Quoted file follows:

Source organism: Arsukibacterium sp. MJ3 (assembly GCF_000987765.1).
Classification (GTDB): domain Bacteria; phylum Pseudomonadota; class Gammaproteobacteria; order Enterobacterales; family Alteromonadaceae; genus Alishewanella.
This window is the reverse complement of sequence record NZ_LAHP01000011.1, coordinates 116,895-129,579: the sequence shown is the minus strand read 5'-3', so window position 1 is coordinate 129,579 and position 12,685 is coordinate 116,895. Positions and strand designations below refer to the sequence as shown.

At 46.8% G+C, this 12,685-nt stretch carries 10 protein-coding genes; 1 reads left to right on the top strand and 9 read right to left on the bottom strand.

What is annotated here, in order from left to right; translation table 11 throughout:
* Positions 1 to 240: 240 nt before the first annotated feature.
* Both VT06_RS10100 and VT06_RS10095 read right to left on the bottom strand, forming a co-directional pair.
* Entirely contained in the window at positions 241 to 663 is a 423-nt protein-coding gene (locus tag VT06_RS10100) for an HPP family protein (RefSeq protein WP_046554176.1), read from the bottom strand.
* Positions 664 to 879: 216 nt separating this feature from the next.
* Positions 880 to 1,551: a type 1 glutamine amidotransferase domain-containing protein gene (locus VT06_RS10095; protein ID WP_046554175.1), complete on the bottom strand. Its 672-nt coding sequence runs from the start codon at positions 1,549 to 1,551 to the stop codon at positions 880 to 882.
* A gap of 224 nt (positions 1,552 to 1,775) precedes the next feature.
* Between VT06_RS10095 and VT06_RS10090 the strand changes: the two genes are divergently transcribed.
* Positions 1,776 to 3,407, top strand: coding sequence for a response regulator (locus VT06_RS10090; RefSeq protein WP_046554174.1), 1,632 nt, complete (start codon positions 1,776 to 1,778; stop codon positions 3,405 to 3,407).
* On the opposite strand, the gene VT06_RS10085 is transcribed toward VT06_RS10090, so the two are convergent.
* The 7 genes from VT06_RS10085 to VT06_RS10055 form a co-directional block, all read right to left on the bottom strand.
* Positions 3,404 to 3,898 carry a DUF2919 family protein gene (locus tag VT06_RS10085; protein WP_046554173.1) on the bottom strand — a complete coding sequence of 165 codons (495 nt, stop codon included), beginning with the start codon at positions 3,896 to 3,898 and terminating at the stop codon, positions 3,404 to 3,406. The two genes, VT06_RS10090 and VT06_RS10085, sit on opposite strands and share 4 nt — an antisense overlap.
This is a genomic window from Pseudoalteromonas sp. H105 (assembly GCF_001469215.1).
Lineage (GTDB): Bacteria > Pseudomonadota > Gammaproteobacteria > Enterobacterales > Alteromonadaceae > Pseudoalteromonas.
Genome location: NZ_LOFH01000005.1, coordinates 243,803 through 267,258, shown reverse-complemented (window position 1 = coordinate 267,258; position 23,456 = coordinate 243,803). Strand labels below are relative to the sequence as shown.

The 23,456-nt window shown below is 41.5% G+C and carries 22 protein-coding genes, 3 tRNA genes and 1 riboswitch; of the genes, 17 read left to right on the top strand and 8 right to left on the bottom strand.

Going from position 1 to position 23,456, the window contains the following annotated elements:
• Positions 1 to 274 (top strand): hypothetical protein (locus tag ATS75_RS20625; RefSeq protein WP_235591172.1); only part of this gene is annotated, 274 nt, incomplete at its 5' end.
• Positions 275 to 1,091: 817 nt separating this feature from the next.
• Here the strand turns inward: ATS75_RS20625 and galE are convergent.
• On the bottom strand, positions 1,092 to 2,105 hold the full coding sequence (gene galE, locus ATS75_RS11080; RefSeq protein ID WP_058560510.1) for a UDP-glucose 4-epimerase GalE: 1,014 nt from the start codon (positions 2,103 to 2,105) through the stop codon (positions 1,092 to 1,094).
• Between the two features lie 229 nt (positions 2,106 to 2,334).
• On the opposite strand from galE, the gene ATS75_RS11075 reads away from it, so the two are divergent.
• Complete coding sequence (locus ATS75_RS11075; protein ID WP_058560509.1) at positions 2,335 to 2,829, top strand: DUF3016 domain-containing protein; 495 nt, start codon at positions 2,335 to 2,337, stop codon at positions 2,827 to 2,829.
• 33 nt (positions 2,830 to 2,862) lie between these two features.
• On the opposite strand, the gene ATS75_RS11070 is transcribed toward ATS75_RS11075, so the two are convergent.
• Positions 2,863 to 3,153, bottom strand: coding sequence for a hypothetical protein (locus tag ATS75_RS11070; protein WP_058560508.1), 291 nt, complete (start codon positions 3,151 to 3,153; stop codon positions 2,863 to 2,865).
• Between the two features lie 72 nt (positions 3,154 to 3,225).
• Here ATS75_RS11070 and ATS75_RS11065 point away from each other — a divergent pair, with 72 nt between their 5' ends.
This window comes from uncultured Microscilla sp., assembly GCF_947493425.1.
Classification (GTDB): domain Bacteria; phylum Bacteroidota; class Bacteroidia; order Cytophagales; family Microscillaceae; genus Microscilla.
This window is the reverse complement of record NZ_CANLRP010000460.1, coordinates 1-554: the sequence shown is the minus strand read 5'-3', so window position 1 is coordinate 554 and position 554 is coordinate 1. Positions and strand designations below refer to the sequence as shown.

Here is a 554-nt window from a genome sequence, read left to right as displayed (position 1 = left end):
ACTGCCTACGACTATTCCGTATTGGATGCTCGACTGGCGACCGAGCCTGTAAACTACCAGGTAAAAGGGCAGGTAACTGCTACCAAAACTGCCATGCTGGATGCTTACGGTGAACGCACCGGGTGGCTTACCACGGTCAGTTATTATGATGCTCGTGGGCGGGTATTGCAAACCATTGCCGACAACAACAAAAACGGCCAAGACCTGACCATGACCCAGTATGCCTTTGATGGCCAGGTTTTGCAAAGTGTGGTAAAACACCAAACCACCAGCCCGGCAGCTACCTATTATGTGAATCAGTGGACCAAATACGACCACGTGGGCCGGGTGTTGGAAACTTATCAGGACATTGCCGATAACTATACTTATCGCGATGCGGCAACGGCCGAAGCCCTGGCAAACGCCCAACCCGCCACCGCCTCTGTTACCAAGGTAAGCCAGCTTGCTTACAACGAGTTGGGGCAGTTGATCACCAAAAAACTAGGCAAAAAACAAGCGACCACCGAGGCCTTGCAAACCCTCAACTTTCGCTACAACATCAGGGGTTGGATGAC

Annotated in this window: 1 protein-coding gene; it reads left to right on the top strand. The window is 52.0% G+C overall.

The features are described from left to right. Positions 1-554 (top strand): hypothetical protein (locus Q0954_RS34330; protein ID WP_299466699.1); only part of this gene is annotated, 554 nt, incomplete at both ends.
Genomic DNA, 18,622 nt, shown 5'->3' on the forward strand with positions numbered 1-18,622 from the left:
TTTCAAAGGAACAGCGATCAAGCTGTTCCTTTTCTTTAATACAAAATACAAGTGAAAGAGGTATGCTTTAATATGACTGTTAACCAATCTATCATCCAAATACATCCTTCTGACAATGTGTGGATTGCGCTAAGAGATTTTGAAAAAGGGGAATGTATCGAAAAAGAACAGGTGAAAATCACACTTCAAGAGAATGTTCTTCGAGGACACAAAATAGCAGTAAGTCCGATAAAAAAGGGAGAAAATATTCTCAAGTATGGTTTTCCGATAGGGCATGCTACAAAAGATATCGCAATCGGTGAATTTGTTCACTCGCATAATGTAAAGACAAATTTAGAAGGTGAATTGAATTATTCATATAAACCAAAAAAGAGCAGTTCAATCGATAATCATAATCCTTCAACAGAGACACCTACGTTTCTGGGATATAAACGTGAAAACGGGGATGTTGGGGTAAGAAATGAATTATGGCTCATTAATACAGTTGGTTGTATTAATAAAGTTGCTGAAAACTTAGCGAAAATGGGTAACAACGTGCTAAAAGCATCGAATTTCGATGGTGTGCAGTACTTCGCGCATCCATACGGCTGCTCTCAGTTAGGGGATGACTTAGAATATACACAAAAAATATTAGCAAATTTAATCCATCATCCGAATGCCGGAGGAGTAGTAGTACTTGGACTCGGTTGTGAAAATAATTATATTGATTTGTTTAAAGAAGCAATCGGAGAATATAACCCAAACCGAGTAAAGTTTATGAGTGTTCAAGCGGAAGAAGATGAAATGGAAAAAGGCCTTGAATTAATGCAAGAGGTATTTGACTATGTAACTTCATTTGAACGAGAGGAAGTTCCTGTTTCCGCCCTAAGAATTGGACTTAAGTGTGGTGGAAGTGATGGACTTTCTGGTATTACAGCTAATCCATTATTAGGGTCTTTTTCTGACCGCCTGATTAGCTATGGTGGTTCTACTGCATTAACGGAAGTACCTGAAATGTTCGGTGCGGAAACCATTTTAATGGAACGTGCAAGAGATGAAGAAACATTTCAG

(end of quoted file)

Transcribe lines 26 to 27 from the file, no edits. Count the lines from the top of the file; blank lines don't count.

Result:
• Between the two features lie 229 nt (positions 2,106 to 2,334).
• On the opposite strand from galE, the gene ATS75_RS11075 reads away from it, so the two are divergent.